1. The petitioners, who are five in number, have been convicted by the Additional Presidency Magistrate of Calcutta under Section 188 of the I.P.C. The charge against the petitioners was that they had disobeyed an order which was passed under Section 144 of the Code of Criminal Procedure by the Chief Presidency Magistrate on the 4th April 1926. The order directed the public generally not to assemble or proceed in parties of more than 5 in number when frequenting streets and public places of Calcutta within a certain specified area. That the petitioners violated this order is clear from the finding of the learned Additional Presidency Magistrate. To convict the petitioners under Section 188 of the Indian P.C., however, it is necessary that it should be established that the petitioners knew that there was such an order which prevented them from assembling or proceeding in groups of more than five as referred to in the order. As regards this the learned Chief Presidency Magistrate held that there was a proper promulgation of this order in accordance with the provisions of Section 134, Clause (2) of the Code of Criminal Procedure. The learned, Magistrate was also of opinion that because such a promulgation has been proved it was not open to the petitioners to plead ignorance of the contents of the order. In my opinion the learned Magistrate was not right in the view that he has taken of the matter. Section 188 of the I.P.C., requires that it should not merely be proved that there was an order which was duly promulgated but that also that the accused person who is going to be convicted under the section was aware of it. That the promulgation is not sufficient to establish this knowledge has been held by the Lahore High Court in the case of Emperor v. Abdulla  22 Cr.L.J. 705 . In that case the learned Judges observed that it is the duty of the prosecution in a case under Section 188 of the I.P.C. to prove by positive evidence that the accused had knowledge of the order with the disobedience of which he is charged and that a proof of general notification promulgating the order does not satisfy the requirements of the section. With this observation of the learned Judges I entirely agree. It is true that it was open to the learned Magistrate to take into consideration the facts and circumstances of the case including the fact that the petitioners lived at the place where according to the police officer the order was duly promulgated in accordance with the provisions of Section 134, Clause (2) and to come to a finding that the petitioners individually had knowledge of the order itself. The learned Magistrate, however, has not thought fit to draw any such inference from the facts and circumstances of the case; and the materials that have been placed before us by the learned vakil for the Crown in this rule do not satisfy us that in point of fact it may be held with any degree of certainty that the petitioners had any such knowledge. For these reasons we are of opinion that one of the cardinal elements necessary to justify a conviction under Section 188 has not been established and that the petitioner's conviction under that section should accordingly be set aside.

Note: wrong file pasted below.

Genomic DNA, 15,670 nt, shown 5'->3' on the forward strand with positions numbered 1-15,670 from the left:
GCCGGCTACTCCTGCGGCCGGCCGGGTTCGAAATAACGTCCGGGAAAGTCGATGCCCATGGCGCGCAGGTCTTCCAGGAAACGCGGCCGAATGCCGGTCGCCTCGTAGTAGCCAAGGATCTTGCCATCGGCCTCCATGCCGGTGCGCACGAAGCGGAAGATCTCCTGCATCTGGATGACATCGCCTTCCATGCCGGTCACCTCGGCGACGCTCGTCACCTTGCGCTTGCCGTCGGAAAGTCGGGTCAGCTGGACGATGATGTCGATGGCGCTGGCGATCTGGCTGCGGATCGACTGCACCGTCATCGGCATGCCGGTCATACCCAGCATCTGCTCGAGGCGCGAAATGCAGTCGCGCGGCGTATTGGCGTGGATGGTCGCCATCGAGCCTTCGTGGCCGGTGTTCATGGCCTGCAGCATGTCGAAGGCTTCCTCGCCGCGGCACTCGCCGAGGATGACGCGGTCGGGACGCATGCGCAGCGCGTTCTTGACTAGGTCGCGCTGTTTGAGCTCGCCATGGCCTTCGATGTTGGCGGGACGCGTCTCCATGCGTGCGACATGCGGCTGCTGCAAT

2. In tine result, we make the 'Rule absolute, set aside the conviction of the petitioners under Section 188 of the I.P.C and the sentences that have been passed on them all and direct that the petitioners be acquitted and discharged.